“Technology, for all its promise, is useless if no one can use and adopt it properly.”

This was emphasized by Fintech Philippines Association Executive Director Amor Maclang during a webinar recently organized by the Philippine Institute for Development Studies that looked into the current landscape of the financial technology (FinTech) industry in the Philippines.

According to Maclang, there is a need to expand the technology workforce by not focusing on science, technology, engineering, and mathematics (STEM) alone.

“We need to deliver a workforce not just from the STEM side, meaning the engineering and coding side, but also in terms of middle management…who will be conversant with, for example, the fundamentals of cloud cybersecurity, interoperability, and application programming interface,” Maclang explained.

For her, STEM should be applied with pragmatic learning “for the average Filipino to understand and use these emerging technologies”.

Moreover, the FinTech advocate also underscored the importance of developing innovations that are not Metro Manila-centric.

“Innovation needs to be local. [It] cannot be planned from ‘Great Manila’. The needs in Samar, for example, will be very different from the needs in Pangasinan. You cannot expect what works in Manila to work everywhere else, so the innovation response must be made regional,” Maclang stressed.

She also provided other suggestions to sustain the growth of FinTech in the country, saying that the industry “is what fueled a lot of digitalization that has happened [in the Philippines]”.

For one, she urged the country’s FinTech players to collaborate rather than compete against each other.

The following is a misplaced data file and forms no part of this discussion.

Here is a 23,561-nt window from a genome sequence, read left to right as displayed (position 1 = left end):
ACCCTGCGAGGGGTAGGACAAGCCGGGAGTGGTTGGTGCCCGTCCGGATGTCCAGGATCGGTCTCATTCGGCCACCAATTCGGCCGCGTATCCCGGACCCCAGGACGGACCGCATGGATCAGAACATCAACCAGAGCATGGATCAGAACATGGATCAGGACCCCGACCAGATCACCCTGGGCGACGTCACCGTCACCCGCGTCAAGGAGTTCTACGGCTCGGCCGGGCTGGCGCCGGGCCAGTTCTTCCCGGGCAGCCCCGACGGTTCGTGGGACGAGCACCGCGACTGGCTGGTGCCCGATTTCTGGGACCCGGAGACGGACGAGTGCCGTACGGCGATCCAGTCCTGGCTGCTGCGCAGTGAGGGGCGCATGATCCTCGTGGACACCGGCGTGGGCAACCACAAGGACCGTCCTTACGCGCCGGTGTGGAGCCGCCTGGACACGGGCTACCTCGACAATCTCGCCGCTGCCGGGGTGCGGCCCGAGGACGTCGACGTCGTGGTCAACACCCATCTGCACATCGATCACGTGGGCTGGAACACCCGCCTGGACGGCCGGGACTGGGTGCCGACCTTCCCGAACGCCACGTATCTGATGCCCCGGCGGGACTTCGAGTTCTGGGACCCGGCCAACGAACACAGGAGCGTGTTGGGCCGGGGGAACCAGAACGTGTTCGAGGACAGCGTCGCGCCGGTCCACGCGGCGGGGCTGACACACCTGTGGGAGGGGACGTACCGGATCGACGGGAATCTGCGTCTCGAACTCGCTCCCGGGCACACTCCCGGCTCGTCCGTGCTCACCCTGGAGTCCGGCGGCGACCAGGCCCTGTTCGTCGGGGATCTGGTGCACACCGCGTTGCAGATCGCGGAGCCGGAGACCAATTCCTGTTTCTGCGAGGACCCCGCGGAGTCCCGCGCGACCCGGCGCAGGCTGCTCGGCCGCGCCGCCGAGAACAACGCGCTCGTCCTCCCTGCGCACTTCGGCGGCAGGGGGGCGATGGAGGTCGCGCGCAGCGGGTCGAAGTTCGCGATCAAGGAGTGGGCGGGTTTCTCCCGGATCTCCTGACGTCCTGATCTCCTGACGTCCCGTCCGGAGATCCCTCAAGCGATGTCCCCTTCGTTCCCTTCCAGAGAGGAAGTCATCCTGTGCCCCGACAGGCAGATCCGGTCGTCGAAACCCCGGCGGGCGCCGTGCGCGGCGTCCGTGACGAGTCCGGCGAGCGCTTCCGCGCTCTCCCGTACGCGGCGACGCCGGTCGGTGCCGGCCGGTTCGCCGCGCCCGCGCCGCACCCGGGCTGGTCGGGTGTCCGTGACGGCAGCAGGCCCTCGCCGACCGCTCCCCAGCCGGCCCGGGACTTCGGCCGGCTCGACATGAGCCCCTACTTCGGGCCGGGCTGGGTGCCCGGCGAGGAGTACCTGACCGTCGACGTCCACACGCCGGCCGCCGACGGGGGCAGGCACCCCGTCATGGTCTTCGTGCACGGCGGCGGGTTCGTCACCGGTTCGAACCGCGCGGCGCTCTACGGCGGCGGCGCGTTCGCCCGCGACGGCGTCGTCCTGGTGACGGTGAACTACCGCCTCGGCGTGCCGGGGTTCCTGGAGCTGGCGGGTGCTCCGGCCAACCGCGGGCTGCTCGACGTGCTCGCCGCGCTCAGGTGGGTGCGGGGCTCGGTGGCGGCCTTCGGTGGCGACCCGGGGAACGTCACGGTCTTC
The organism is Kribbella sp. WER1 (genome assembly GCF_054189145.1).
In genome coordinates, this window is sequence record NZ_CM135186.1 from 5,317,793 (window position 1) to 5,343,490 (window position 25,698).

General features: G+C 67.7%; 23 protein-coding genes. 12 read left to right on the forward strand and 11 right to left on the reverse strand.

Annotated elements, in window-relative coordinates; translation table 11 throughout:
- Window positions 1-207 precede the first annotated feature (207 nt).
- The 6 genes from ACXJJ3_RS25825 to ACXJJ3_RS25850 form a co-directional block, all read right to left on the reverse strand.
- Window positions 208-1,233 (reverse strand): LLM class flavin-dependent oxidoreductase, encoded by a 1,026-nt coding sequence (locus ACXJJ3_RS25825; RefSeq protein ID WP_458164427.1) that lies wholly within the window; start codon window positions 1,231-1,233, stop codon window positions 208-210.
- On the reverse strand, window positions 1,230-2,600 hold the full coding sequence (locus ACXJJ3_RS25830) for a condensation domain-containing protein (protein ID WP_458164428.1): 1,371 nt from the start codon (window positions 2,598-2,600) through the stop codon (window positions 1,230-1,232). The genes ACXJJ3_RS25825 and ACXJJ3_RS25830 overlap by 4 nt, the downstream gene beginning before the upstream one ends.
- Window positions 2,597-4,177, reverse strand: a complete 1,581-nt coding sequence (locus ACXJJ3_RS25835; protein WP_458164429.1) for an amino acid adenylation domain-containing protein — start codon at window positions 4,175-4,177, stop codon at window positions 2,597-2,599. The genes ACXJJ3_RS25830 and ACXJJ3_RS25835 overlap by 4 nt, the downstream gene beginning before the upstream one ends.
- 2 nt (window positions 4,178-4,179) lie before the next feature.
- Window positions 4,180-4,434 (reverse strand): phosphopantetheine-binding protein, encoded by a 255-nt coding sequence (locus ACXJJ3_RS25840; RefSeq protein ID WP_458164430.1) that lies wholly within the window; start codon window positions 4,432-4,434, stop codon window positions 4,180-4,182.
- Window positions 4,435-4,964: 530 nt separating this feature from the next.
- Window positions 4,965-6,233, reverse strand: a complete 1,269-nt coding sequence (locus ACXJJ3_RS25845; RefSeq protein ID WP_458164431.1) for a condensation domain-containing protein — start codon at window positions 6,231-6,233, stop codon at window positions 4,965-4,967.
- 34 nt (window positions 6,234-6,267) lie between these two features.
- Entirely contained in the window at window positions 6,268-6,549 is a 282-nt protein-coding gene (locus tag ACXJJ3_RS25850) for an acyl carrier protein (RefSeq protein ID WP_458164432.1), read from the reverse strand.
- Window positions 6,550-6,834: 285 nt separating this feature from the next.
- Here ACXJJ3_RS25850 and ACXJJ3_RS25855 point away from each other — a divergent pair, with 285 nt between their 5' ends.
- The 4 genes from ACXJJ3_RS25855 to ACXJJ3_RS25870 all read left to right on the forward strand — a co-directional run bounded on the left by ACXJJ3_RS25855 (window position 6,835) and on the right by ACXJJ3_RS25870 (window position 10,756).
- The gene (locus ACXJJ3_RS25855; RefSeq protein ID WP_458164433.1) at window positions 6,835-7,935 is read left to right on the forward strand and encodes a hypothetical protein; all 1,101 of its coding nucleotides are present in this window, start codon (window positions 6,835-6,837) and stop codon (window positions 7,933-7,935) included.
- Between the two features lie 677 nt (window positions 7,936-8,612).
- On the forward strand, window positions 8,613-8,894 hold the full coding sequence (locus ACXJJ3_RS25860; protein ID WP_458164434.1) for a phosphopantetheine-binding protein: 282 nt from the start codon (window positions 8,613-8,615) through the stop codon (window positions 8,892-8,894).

“In the FinTech industry, there is no such thing as competition. We must continue to work together. The more you break down the walled gardens, the more your industry or your company will thrive,” Maclang said.

She also warned that companies that “came from the old school of building their own ecosystem from the ground up” might be “under existential threat very soon”.

Another recommendation is to support micro, small, and medium enterprises through education and provide the resources to successfully transition to online businesses.

Maclang also called for better laws on technology that will foster new ways of doing business.

Finally, she highlighted the need for the government to develop a technology, innovation, and FinTech agenda.

“This is an arena where the Philippines is at the forefront. We cannot lose that distinct advantage,” Maclang concluded. ###

You may watch the webinar at https://fb.watch/buw4gbaGk7/ or https://youtu.be/SbhNyOBkyJw.

For more videos of PIDS events, go to https://www.pids.gov.ph/videos.

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